Health minister Dr Manto Tshabalala-Msimang has recommitted Government to meeting the challenges of HIV/AIDS by continuing to strengthen and expand programmes across the country and participate in international initiatives.
Delivering the opening address at the National Health Summit in Sandton, the minister said that HIV/AIDS had without question become the most contested area of health care and it had a significance that was felt far beyond the health sector.
But the summit, a broad consultative meeting bringing together 600 delegates representing all significant stakeholders in health, is about more than only the issues surrounding communicable diseases such as HIV/AIDS, tuberculosis and malaria.
Four broad theme areas have been identified:
– Quality of care which includes issues of clinical effectiveness and issues of good service;
– Human resources for health which spans recruitment, development and management processes;
– Communicable diseases, particularly HIV/AIDS and TB;
– Interactions between the public and private health care sectors, within a transformation agenda.
Three panel discussions will re-examine equity and its impact on service provision, highlight the significance of non-communicable health conditions and throw open to examination the state of public hospitals.
Tshabalala-Msimang admitted that concerns about the quality of care remained real and persistent, despite structural and institutional change.
“Anecdotal evidence of professional behaviour that goes beyond neglect into the realm of outright abuse crops up too frequently for us to dismiss it as unusual. By this I do not mean to suggest that sub-standard practice is the norm – that is certainly not the case. But it occurs too often for us to be complacent.
“It also tends to overshadow the truly outstanding work and singular commitment of some of our health workers,” Tshabalala-Msimang said.
She said Government would be the first to acknowledge that it had made mistakes in its attempts to rebuild the health care system. “At times we have not been sufficiently sensitive to the pressures our decisions have places on those responsible for implementing them in our hospitals and clinics.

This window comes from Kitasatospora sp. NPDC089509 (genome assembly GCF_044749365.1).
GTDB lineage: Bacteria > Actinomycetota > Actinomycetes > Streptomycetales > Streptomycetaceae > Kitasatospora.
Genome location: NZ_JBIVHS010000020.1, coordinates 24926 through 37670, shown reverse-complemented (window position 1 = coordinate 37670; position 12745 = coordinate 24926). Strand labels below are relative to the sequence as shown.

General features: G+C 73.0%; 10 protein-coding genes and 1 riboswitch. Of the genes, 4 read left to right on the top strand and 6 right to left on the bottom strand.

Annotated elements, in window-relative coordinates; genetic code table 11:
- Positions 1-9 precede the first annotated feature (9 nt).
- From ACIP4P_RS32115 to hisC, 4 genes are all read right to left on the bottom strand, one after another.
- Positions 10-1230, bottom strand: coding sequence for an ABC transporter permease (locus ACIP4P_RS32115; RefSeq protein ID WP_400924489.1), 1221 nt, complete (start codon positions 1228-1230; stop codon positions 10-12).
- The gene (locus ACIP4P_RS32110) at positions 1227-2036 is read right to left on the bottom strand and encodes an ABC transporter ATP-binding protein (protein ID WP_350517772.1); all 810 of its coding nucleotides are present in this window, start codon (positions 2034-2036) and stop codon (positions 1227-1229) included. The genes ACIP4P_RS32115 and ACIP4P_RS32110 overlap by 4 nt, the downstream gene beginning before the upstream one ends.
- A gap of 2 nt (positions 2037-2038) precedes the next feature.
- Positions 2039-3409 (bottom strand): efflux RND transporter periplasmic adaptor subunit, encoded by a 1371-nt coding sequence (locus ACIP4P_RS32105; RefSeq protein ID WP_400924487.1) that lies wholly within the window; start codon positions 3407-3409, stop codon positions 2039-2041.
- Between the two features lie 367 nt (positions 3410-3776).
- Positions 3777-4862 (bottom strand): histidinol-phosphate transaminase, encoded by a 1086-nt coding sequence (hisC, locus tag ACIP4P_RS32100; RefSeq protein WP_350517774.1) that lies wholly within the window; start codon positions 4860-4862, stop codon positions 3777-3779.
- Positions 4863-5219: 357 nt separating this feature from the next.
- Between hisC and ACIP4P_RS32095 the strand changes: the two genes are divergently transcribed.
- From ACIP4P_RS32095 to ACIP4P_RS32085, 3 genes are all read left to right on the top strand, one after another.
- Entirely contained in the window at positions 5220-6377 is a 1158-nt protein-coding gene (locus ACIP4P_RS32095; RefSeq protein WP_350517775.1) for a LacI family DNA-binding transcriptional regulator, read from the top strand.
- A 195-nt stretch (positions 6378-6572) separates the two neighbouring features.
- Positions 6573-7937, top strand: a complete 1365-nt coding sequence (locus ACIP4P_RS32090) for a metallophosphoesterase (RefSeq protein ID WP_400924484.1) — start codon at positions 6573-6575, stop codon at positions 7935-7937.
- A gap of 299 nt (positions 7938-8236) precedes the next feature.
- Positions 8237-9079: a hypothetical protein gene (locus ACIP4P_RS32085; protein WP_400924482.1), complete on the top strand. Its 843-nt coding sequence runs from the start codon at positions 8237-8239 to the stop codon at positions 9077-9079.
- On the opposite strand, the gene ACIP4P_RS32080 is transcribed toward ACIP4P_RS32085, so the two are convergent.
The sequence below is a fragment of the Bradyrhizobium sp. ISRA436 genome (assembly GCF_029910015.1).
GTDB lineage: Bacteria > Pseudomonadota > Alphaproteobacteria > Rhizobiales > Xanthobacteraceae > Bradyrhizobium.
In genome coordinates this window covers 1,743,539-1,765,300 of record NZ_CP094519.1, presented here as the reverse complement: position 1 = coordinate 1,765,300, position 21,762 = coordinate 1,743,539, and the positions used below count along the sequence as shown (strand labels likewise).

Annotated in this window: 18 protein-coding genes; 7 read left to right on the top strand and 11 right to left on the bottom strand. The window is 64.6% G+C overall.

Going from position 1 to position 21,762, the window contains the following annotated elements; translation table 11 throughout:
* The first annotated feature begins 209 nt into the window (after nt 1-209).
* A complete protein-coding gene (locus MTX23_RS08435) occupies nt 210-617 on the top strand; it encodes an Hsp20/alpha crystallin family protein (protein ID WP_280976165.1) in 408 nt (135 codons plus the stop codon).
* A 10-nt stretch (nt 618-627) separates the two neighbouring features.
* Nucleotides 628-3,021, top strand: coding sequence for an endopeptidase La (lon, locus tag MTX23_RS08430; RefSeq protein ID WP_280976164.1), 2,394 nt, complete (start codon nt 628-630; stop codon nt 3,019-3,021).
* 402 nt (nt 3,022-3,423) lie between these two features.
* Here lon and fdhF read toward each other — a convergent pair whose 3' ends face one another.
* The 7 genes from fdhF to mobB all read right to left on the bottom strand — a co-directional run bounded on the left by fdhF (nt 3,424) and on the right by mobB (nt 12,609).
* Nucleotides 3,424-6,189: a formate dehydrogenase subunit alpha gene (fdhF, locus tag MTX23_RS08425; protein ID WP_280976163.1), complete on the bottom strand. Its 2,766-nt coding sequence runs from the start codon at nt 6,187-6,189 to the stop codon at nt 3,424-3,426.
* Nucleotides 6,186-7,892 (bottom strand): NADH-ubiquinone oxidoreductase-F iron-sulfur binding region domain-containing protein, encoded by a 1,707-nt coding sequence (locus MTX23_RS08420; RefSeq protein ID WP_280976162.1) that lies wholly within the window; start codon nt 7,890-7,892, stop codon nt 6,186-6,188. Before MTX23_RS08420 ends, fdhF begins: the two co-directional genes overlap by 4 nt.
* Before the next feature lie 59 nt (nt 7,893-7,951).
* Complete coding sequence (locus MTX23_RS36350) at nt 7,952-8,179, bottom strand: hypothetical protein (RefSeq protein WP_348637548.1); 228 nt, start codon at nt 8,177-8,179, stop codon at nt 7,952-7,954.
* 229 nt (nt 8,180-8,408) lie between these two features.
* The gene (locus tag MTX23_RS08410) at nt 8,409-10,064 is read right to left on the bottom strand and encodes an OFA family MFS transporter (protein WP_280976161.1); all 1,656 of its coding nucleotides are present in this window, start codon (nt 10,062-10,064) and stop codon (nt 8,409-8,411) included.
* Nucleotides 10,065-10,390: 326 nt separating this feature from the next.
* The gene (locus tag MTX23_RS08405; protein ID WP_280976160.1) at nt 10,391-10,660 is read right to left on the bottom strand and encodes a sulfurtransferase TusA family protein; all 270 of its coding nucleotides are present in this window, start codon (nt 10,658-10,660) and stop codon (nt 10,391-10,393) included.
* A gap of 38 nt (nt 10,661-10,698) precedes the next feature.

“Not all of our interventions have had the beneficial impact we intended and sometimes there have been unintended consequences. However, it is not in the interest of our country for any interest group to celebrate these shortcomings or to withdraw and sulk about them. The challenge is to recognise the problem, to learn from mistakes and to have the courage to change course when this is necessary.”
The minister said it was not necessarily the radical overhaul of policies that would make the biggest differences. “Sometimes it is the practical genius of being able to achieve seemingly small changes that adds enormous value for the service user.”
Commenting on the health summit, Tshabalala-Msimang said delegates approached the summit carrying a wealth of experience.
“Sometimes it feels more like a burden of experience, so heavy with frustration and fatigue that we are tempted to dump it. To do so would not only be to betray ourselves, but to betray the vision of a free society.
“Our liberation struggle will not truly be won until we have built a nation where every person lives in conditions that are consistent with human dignity. Social transformation is simply another phase of struggle and we can no more abandon it than we could submit to the insult of apartheid.”
She called on delegates to look to leaders such as Nelson Mandela, Albertina and Walter Sisulu, Govan Mbeki, Solomon Mahlangu, Lilian Ngoyi and Joe Slovo for inspiration. For all of them, life has been an unremitting quest for a more humane world, a quest that continues until time or strength runs out.”
The summit ends tomorrow (Tuesday). President Thabo Mbeki will deliver the main address at a banquet tonight.